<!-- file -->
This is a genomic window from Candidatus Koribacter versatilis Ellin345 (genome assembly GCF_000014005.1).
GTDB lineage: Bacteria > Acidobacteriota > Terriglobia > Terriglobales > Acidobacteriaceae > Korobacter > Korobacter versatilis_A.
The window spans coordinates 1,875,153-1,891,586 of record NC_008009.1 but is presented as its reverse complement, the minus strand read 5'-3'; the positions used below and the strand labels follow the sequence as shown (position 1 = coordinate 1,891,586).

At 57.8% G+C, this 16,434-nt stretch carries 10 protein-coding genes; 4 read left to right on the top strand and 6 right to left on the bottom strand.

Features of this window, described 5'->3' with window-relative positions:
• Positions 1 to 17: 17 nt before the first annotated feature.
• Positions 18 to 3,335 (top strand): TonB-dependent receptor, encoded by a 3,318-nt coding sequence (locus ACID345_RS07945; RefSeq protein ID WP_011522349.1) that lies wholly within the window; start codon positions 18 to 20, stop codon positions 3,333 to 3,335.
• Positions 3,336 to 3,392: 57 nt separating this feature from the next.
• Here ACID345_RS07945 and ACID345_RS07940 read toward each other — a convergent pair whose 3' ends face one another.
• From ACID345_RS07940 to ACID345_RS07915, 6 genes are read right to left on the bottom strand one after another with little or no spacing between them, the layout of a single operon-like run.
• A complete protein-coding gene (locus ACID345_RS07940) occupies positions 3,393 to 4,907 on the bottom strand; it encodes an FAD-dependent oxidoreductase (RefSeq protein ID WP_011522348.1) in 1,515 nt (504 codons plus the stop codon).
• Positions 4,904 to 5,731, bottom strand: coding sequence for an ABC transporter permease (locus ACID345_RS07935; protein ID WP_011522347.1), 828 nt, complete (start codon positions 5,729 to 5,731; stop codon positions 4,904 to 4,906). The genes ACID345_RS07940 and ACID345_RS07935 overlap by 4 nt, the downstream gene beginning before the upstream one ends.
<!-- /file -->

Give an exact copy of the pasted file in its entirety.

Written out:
This is a genomic window from Candidatus Koribacter versatilis Ellin345 (genome assembly GCF_000014005.1).
GTDB lineage: Bacteria > Acidobacteriota > Terriglobia > Terriglobales > Acidobacteriaceae > Korobacter > Korobacter versatilis_A.
The window spans coordinates 1,875,153-1,891,586 of record NC_008009.1 but is presented as its reverse complement, the minus strand read 5'-3'; the positions used below and the strand labels follow the sequence as shown (position 1 = coordinate 1,891,586).

At 57.8% G+C, this 16,434-nt stretch carries 10 protein-coding genes; 4 read left to right on the top strand and 6 right to left on the bottom strand.

Features of this window, described 5'->3' with window-relative positions:
• Positions 1 to 17: 17 nt before the first annotated feature.
• Positions 18 to 3,335 (top strand): TonB-dependent receptor, encoded by a 3,318-nt coding sequence (locus ACID345_RS07945; RefSeq protein ID WP_011522349.1) that lies wholly within the window; start codon positions 18 to 20, stop codon positions 3,333 to 3,335.
• Positions 3,336 to 3,392: 57 nt separating this feature from the next.
• Here ACID345_RS07945 and ACID345_RS07940 read toward each other — a convergent pair whose 3' ends face one another.
• From ACID345_RS07940 to ACID345_RS07915, 6 genes are read right to left on the bottom strand one after another with little or no spacing between them, the layout of a single operon-like run.
• A complete protein-coding gene (locus ACID345_RS07940) occupies positions 3,393 to 4,907 on the bottom strand; it encodes an FAD-dependent oxidoreductase (RefSeq protein ID WP_011522348.1) in 1,515 nt (504 codons plus the stop codon).
• Positions 4,904 to 5,731, bottom strand: coding sequence for an ABC transporter permease (locus ACID345_RS07935; protein ID WP_011522347.1), 828 nt, complete (start codon positions 5,729 to 5,731; stop codon positions 4,904 to 4,906). The genes ACID345_RS07940 and ACID345_RS07935 overlap by 4 nt, the downstream gene beginning before the upstream one ends.